Oselebe is attending the African Plant Breeding Academy, which collaborates closely with AOCC.  From southeastern Nigeria, she was a child during the war of 1967–70 and recalls hiding under yams ‘twined up sticks’. Today an academic at Ebonyi State University, she emits intellectual energy, fortitude and grace. Her husband and family have supported her throughout her journey.

‘In my State, I am the second woman to become a professor. When their mum is called professor, my children are proud’, she said.

Besides being a scholar, Oselebe is an entrepreneur and conservationist. After working on a project to develop higher-yielding, drought-tolerant lowland rice, she set up a limited liability company at her university to produce foundation seed from which companies could grow certified seed. At the same time, she moved to conserve the genetic base.

‘Diversity is quickly eroding. That is why I have students collecting landraces [locally adapted, traditional varieties of domesticated species] of rice and yam. We are planting them on a small basis’.

Her PhD researched bananas but her focus today is yams and rice.

‘When we go to meetings, we lament because not enough attention is given to them, especially yams. There are so many varieties that my people eat. I want to do something that brings me close to my people. Foremost in my mind is preventing hunger. Because oil is failing and the economy is on the downturn, most states are going back to agriculture’.

Asked about the training at the African Plant Breeding Academy, she replied, ‘Every plant breeder would want to be part of it. Breeding is a dynamic and fast-changing field. Even the molecular technologies that I used for my PhD and about which I was on top of the world are obsolete now. There is so much information from the basics to the high-tech and high-throughput technologies’.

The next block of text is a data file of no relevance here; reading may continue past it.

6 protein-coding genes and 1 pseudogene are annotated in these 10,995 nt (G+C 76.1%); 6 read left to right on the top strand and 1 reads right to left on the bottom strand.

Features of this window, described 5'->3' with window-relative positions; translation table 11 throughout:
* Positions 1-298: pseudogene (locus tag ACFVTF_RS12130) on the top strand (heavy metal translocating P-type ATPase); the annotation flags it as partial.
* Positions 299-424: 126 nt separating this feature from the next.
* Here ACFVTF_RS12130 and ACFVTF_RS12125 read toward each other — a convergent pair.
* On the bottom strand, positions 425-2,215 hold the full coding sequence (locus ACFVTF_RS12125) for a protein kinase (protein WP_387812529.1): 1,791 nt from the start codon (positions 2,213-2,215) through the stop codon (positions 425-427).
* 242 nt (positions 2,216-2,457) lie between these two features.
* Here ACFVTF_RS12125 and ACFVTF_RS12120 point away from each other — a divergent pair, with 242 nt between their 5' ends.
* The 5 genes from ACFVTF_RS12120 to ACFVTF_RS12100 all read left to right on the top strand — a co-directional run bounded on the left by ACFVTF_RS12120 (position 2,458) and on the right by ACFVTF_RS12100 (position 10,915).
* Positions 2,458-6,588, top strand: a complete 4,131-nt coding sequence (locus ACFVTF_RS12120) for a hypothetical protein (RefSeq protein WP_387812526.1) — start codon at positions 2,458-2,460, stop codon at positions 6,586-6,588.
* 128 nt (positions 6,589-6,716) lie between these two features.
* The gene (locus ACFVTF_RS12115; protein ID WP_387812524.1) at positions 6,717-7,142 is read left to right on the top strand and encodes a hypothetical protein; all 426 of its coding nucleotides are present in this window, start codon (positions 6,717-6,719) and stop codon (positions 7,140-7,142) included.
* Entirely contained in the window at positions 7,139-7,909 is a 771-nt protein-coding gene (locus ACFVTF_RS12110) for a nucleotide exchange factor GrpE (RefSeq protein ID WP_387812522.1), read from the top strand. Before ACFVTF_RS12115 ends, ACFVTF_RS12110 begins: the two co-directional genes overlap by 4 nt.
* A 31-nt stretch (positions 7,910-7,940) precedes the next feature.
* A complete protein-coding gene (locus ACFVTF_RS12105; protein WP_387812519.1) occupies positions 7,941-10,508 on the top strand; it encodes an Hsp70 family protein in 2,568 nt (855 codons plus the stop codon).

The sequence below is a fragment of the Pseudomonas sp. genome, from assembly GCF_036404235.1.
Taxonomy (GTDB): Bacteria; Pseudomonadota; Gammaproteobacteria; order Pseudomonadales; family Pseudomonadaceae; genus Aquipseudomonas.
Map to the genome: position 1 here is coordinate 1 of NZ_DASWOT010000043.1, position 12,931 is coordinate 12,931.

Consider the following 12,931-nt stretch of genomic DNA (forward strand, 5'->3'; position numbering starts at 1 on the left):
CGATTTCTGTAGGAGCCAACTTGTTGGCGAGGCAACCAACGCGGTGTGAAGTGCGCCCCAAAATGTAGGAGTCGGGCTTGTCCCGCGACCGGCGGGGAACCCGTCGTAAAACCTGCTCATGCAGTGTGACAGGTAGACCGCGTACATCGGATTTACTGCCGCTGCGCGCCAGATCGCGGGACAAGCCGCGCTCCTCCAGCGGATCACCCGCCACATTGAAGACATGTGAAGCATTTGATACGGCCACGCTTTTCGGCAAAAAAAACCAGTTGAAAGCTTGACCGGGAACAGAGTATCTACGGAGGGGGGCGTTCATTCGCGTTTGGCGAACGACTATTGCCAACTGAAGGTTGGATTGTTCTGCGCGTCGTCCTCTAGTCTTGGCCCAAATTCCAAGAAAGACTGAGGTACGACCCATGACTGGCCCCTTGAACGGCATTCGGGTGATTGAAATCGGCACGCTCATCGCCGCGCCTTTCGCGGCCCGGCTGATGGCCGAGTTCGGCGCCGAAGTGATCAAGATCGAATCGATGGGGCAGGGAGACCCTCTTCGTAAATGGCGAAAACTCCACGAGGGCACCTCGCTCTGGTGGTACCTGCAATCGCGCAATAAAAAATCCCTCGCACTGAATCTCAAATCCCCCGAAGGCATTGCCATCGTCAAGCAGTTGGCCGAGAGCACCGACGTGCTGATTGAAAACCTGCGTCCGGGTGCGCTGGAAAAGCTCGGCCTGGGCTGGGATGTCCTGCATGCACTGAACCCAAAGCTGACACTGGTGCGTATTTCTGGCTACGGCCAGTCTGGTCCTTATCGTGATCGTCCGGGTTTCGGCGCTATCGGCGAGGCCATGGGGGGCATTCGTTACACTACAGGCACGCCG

Happiness Oselebe is a Borlaug Fellow under the Norman E. Borlaug International Agricultural Science and Technology Fellows Program for Women in Science. She is also a fellow of African Women in Agricultural Research and Development (AWARD), the Gates program based at ICRAF to mentor African women in science.

‘At AWARD, you are assisted to bring out the best in you and know your ambition. I try to chart my life to achieve that. My major goal is to impact the lives of rural dwellers’.



The African Plant Breeding Academy is led by the University of California, Davis and funded by Mars and the Alliance for a Green Revolution in Africa. Its goal is to train practising African plant breeders in the most advanced theory and technologies for plant breeding in support of critical decisions for crop improvement. Its teachers include some of the world’s top plant breeders, including emeritus professor Dr Rita Mumm, former director of the Plant Breeding Center at the University of Illinois. Click here for more information about the Academy.




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ICRAF The World Agroforestry Centre is a member of the CGIAR, a global partnership for a food-secure future.

We would like to thank all donors who support research in development through their contributions to the CGIAR Fund.'

Cathy Watson

Cathy Watson is chief of programme development at the World Agroforestry Centre in Nairobi. Before joining ICRAF in November 2012, she founded and ran two NGOs in Uganda -- Straight Talk Foundation and Mvule Trust. She was made a senior Ashoka fellow for social entrepreneurship in 2006. She has also been a foreign correspondent, working for The Guardian and the BBC, among others. A graduate in biology and Latin American Studies from Princeton, she has over 30 years of work experience in Africa with a focus on trees, youth, HIV, families, and communication for social change. She holds a graduate certificate in agroforestry from the University of Missouri.